Detecting and diagnosing cancer early offers patients the greatest potential for cure, with fewer side effects and often at lower costs. However, the suspension of screening services and deferral of diagnostic work during the pandemic is set to unleash a “ticking timebomb” of cancers that have gone undetected, with all the implications for worsening patient outcomes and stretching of health resources.
To reduce the impact, health systems must cope with the challenge of resuming routine cancer services in COVID-free environments and persuading people to return to hospitals, health centres or screening camps. At the same time, they must prepare for the task of absorbing the rebound number of presentations, while maintaining social distancing and other safety protocols.
On the other hand, the pandemic has forced more people to focus on their personal health, fostering greater awareness and agency in the way they deal with risk factors and symptoms of a disease, changes which may offer opportunities for cancer prevention and early detection.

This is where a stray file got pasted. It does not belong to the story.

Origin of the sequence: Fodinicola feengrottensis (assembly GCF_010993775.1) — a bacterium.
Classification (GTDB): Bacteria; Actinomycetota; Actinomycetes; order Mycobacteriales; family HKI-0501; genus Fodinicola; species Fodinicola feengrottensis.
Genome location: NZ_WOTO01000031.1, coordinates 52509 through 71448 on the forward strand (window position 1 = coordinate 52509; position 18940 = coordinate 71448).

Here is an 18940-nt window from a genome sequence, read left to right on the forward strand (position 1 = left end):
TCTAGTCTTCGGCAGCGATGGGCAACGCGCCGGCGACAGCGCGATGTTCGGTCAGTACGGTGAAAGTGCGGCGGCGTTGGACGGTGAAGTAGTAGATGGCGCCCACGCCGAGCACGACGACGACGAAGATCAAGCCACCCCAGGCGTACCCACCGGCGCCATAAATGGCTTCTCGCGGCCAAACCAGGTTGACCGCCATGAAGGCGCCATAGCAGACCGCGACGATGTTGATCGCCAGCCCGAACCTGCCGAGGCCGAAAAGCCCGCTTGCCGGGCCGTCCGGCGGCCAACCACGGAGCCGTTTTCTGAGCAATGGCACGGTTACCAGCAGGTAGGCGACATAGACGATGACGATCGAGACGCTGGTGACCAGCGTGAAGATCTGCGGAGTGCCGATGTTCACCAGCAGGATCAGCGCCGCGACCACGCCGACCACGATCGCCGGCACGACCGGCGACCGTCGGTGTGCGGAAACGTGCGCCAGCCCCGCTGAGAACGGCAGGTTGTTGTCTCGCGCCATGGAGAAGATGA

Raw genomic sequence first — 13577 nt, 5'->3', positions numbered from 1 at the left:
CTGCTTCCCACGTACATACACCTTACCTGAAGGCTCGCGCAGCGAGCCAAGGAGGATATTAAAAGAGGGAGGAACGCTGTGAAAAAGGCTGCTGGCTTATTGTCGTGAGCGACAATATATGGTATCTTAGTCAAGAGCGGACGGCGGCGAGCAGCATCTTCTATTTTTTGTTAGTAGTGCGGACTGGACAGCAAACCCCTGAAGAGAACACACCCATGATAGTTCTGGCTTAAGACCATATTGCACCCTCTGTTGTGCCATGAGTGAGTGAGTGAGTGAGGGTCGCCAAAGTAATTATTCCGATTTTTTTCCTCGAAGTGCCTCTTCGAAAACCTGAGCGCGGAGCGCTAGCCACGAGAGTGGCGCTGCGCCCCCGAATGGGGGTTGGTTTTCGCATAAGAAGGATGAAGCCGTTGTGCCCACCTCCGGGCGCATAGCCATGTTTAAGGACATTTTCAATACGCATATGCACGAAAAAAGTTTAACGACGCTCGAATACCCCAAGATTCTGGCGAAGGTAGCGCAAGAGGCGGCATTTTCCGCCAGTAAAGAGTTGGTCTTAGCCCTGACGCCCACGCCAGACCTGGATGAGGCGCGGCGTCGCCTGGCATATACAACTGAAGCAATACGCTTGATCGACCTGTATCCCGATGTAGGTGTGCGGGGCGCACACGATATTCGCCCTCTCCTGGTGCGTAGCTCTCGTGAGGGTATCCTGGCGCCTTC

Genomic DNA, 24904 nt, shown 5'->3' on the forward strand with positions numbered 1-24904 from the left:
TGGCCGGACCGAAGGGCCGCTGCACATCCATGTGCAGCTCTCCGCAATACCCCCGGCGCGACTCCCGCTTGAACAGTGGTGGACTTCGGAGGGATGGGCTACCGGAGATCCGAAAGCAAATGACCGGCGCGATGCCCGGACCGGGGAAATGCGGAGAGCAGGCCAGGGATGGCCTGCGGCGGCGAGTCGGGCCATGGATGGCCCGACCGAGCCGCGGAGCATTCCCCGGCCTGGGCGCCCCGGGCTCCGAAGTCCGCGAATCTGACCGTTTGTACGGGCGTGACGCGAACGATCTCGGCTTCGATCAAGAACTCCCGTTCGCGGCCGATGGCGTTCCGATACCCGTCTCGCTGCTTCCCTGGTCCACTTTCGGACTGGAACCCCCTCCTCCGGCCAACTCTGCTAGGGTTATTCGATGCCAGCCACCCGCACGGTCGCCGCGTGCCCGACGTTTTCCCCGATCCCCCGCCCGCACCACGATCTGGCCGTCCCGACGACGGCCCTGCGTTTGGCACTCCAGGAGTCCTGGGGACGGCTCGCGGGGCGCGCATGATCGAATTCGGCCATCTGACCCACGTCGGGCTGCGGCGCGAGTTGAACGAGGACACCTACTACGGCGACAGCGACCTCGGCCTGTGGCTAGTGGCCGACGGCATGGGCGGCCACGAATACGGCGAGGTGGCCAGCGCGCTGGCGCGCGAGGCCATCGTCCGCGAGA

In this first dialogue in the Cancer beyond COVID-19 series, participants discussed how to minimise the impact of disrupted screening and diagnostic services, and how to work towards the goal of early detection during and beyond the pandemic.
Amy Israel, Vice President and Global Head, Oncology Policy & Healthcare Systems, Novartis
Jodie Moffat, Head of Early Diagnosis, Cancer Research UK
Erika Nicholson, Director of Screening, Canadian Partnership Against Cancer
CS Pramesh, Director, Tata Memorial Hospital and UICC Board Member
Sonali Johnson, Head, Knowledge Advocacy and Policy, Union for International Cancer Control (UICC)